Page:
Monday, March 23, 2015
Via various sources, a collection of links on the importance of practice. Many come from the literature and blogs of musical training and musicians.
Here is a post from a sports psychologist, Kageyama, applying the learning of sports to the learning of music - providing a summary of how top musicians practice differently from others.
Another post from another musician on how many hours are optimum for practice. Plus another one here with perspectives from a cellist.
The business take on deliberate practice and expertise, as per learning from chess, is summarised in this blog.
So, still some work to do in contextualising the literature for application to trades learning. The challenge with trades work is its variability and complexity. For instance, in the craft I am most familiar with, baking and pastry cooking. There are tasks which require quite a bit of effort and time to master. Examples are the use of piping bags, moulding of bread and 'hand dropping' fillings and biscuit (cookie) dough. Then there is the learning required to perform tasks with fluidity and 'least effort' like loading /unloading ovens or tray racks, lining pastry tins, cutting out pastry or dough. The key is perhaps to identity tasks requiring aspects of deliberate practice and work towards the deliberate practice skills being applied across all other work tasks. Something to mull over for the next couple of weeks.
Monday, March 16, 2015
The resources produced to support the ‘learning a trade’ project’ are now available via the project website:
The resources were previewed at last year’s NZ vocational education research forum in October- day 2 of forum.
· a video of just over a minute, pitched at apprentices to provide tips for making the most of work-based learning,
· a one page summary of the video, - as the videos is fast paced. I will need to gauge feedback and see if providing a transcript of the video's dialogue may also assist.
· a poster to encourage workplace trainers and ‘coaches’ to feed up, feed back and feed forward and
· the report - summarising recent literature on 'how vocational skills are learnt', connected to the data from apprentices' descriptions of 'how they think they learnt a trade' and recommendations to improve trades learning.
Monday, March 09, 2015
Educational neuroscience is a branch of psychology studying the application or relevance of recent neuroscience research to learning. The American Adult Education Research Association (AAER) has a website for their SIG on ‘brain, neurosciences andeducation. The British equivalent is bested at Cambridge University as the Centre for Neuroscience in Education. Various journals provide access to the work of educational neuroscientists including trends in neuroscience and education, mind brain and education and a more recent addition, neuroeducation. Conferences include this one for June 2015 and the annual AAER one.
Of note are various publications, including this one from the Times, cautioning the direct match of neuroscience findings application to learning approaches or strategies. As per recent blog, the findings from various brain imagery systems tend to be patterns correlated from analyzing data, usually an ‘averaging’ out of various ‘spikes’ in the graphs measuring brain activity.
The challenge is, as always, to try to consolidate the many (to teachers unfamiliar with the topic) disparate research themes and distill them to inform teaching practice. The recent book “visible learning and the science of how we learn” summarized on this blog, and websites like the one provided by the danafoundation and brain facts, go some way. However, there is so much coming along, it is hard to keep up. The News site of the Dana foundation site, gathers newsfeeds from various general bulletins, pertinent to educational neuroscience with regular editorials, collating the latest findings including this one on neuro-myths and education. There is also a link to neuroethics – somewhat telling!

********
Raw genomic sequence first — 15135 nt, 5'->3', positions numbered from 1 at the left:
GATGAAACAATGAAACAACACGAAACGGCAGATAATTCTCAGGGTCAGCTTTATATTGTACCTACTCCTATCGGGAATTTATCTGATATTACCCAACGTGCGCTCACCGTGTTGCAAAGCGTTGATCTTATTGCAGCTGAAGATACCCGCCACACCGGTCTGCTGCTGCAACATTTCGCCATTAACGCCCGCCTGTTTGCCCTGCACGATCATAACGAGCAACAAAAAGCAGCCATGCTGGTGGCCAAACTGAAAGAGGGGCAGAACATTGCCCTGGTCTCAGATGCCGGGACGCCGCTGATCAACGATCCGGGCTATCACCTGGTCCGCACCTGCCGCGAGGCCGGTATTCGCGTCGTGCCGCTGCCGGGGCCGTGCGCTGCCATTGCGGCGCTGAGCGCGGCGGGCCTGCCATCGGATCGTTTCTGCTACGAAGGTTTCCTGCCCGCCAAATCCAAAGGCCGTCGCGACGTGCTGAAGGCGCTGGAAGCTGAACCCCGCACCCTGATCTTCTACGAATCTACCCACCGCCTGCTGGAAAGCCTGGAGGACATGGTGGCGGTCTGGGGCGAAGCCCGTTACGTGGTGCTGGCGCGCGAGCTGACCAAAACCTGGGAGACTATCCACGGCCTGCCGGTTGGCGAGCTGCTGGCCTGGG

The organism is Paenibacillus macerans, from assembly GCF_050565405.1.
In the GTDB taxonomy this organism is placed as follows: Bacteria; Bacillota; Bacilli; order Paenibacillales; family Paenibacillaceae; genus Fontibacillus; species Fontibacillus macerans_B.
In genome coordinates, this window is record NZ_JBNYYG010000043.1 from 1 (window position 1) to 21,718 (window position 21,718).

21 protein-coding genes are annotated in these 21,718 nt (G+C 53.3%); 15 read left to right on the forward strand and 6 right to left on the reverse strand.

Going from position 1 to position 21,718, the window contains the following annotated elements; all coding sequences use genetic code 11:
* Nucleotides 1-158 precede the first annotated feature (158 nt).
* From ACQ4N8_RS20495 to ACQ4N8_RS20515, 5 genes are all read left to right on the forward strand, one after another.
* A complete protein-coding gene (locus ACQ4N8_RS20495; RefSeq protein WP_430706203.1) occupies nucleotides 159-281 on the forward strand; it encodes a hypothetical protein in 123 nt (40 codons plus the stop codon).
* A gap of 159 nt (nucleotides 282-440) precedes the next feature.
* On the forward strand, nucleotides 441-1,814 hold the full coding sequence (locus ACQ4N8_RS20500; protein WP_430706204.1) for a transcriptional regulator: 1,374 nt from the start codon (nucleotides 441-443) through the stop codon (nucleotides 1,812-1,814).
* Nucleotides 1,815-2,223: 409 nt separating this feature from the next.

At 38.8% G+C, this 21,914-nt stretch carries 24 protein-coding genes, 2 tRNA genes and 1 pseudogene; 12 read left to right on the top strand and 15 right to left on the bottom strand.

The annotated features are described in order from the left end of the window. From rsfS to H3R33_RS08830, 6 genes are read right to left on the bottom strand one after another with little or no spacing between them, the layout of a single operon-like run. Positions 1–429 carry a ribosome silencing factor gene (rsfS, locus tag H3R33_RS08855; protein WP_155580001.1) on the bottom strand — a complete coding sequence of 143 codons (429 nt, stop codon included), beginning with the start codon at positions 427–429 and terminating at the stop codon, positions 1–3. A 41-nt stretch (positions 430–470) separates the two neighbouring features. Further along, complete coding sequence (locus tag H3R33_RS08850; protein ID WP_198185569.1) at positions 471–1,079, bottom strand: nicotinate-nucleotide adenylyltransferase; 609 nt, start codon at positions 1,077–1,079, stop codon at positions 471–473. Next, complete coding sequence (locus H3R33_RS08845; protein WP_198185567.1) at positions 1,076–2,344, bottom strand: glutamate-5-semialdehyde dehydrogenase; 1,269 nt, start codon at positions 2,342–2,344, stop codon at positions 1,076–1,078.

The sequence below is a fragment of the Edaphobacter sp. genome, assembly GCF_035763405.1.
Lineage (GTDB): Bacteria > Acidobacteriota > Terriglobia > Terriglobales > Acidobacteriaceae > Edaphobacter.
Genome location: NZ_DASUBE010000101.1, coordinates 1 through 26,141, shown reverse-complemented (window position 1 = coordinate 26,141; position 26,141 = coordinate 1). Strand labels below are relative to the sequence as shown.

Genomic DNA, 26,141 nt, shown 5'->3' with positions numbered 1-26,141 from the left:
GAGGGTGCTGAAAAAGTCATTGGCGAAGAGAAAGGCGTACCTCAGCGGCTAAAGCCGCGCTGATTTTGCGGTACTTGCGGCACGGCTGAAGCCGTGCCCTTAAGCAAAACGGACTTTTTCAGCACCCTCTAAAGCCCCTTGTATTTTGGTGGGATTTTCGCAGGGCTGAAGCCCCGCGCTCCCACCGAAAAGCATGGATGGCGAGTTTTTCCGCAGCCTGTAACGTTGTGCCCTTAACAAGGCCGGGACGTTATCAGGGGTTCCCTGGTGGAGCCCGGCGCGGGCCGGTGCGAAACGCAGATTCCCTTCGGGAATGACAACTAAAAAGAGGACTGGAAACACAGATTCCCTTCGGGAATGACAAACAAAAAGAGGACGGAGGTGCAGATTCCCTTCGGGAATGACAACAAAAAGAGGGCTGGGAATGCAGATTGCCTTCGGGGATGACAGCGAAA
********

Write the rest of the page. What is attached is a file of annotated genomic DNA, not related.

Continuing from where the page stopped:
Other articles of interest to follow up include:
Scientific and Pragmatic Challenges for Bridging Education and Neuroscience Sashank Varma, Bruce D. McCandliss, and Daniel L. Schwartz
Can Cognitive Neuroscience Ground a Science of Learning?_702 17..23 (2011) Anthony E. Kelly
Neurosciencefor Educators: What Are They Seeking, and What Are They Finding? (2012) Cayce J. Hook & Martha J. Farah
and a paper found on Ebsco host database -
Getting to the Heart of the Brain: Using Cognitive Neuroscience to Explore the Nature of Human Ability and Performance by M. Layne Kalbfleisch
As always, a need to keep up with the play. There is much work pertinent to informing improvements in teaching and learning but always to approach with caution and a critical stance.
Monday, March 02, 2015
Back into the fray with project surface tablet. The 12 projects we started out with last year have morphed into 16 with 2 of last year’s 12 moving on to BYOD or to other types of tablets and several ‘new’ projects.
We have learnt much from experiences last year. Chiefly, capabilities of RT surfaces in the various classroom / workshop environments at CPIT, staff capabilities requiring support and limitations of the RT surface to allow the running of video annotation apps. Here is another blog cataloging experiences in the higher ed. sector.
One of our main challenges has been to work out how to best manage accounts on tablets. Although Surface RTs allow for several user accounts to be set up on each tablet there is still the challenge of ensuring the right students accesses the correct tablet with their account set up on it.
A work around has been to set up a class account for each intake of students. We then coach students to transfer, at the end of each session, all their data on to onedrive or a memory stick. So, classes with small numbers of tablets (up to 8) are set up with individual student accounts. Larger classes or programmes sharing tablets (20 plus) are set up with a generic ‘programme’ account and students download the data when they complete each session.
The RTs have only a limited range of apps and in our bid to move to BYOD in the next year, all our projects do not rely on apps. Instead, the main functions revolve around some use of office 365, the video/camera capabilities and accessing web-based platforms including our Moodle LMS, etextbooks and echo350/socratic. One of the projects is working with computing students to develop an app but this is a long range project as each component of the app is developed and tested.